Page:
Google Scholar 
  10. Eco, U. (1993). Misreadings (W. Weaver, Trans.). Orlando: Harcourt.
  11. Gadamer, H. G. (2004). Truth and method. Harrisburg: Continuum.
    Google Scholar 
  12. Hancher, M. (1979). The classification of cooperative illocutionary acts. Language in Society, 8(1), 1–14.
    Article Google Scholar 
  13. Huizinga, J. (1971). Homo Ludens. London: Paladin.
    Google Scholar 
  14. Iser, W. (1995). The play of the text. In W. Iser & S. Budick (Eds.), Languages of the unsayable: The play of negativity in literature and literary theory. Palo Alto: Stanford University Press.
  15. Johnstone-Sheets, M. (2003). Child’s play: A multidisciplinary perspective. Human Studies, 26, 409–430.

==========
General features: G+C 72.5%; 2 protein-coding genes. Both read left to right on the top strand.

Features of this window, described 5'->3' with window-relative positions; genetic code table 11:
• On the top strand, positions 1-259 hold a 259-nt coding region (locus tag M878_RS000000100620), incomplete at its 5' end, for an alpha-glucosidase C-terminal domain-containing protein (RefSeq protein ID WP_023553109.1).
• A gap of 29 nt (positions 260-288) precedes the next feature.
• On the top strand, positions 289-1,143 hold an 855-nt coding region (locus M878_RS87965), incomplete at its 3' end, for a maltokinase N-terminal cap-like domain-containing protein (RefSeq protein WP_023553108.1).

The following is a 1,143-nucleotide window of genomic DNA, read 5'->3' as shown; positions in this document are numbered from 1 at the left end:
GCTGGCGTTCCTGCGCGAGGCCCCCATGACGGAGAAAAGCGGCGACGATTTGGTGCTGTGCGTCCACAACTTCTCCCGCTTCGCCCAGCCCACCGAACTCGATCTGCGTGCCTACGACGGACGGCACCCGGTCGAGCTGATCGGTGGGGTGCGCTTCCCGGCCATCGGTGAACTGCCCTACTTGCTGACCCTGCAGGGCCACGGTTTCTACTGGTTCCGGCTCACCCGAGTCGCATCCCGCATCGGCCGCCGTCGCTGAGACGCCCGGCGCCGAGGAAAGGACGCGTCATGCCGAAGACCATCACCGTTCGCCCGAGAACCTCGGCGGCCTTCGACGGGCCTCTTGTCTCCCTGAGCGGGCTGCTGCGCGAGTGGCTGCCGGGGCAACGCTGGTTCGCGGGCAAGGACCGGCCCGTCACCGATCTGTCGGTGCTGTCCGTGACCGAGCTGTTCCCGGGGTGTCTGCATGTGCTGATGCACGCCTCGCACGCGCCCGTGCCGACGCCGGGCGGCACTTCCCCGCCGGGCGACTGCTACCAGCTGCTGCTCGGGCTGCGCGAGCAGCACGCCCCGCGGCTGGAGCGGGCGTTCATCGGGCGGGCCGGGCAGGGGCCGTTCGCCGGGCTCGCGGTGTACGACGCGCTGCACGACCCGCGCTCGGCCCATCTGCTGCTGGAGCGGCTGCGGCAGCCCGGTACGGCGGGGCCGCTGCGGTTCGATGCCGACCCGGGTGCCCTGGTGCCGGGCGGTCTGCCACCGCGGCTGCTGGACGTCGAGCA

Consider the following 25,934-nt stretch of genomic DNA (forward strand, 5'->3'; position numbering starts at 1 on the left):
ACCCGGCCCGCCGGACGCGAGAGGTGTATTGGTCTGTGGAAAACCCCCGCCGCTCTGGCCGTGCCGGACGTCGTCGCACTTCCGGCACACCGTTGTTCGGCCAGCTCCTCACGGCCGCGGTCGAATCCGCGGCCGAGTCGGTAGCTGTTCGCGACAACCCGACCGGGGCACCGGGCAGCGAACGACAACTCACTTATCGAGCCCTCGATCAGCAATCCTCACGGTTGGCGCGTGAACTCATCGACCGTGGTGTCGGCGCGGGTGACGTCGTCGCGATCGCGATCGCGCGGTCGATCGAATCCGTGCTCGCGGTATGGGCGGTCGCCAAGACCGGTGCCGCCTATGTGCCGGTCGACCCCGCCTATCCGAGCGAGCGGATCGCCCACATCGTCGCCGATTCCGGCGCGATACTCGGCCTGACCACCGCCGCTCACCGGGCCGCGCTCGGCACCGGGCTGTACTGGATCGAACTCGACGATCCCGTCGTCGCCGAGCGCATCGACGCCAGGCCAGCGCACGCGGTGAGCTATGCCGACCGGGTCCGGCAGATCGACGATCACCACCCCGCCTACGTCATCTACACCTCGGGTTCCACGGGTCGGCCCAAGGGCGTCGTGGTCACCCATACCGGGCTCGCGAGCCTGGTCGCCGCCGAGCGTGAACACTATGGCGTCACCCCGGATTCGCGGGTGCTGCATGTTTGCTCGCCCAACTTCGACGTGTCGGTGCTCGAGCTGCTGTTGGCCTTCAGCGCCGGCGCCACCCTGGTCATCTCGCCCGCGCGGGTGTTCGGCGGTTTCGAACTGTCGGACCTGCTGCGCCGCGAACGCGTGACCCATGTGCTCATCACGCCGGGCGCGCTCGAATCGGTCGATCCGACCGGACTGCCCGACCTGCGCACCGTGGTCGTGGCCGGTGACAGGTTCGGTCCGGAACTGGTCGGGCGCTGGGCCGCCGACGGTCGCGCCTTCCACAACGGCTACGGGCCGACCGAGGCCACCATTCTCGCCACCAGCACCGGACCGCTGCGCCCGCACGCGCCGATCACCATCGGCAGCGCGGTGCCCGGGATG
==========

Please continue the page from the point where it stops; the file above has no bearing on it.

Article Google Scholar 
  16. Ryan, M. L. (2001). Narrative as virtual reality. Baltimore: Johns Hopkins Press.
    Google Scholar 
  17. Searle, J. (1976). A classification of illocutionary acts. Language in Society, 5(1), 1–23.
    Article Google Scholar 
  18. Shaine, F. (1964). What can we do with blocks?. New York: Wonder Books.
    Google Scholar 
  19. Suits, B. (1978). The grasshopper: Games, life and utopia. Toronto: University of Toronto Press.
    Google Scholar 
  20. Sutton-Smith, B. (1986). Toys as culture. Cambridge: Harvard University Press.
    Google Scholar 
  21. Sutton-Smith, B. (2009). The ambiguity of play. Cambridge: Harvard University Press.
    Google Scholar 
  22. Tiffany, D. (2000). Toy medium. Berkeley: University of California Press.
    Google Scholar 

The Toy Theory Of Western History by M.E.D. Koenig

The "military is in reality simply a gigantic communal toy owning organization".


Error

Comments allowed for friends only

Anonymous comments are disabled in this journal

default userpic

Your reply will be screened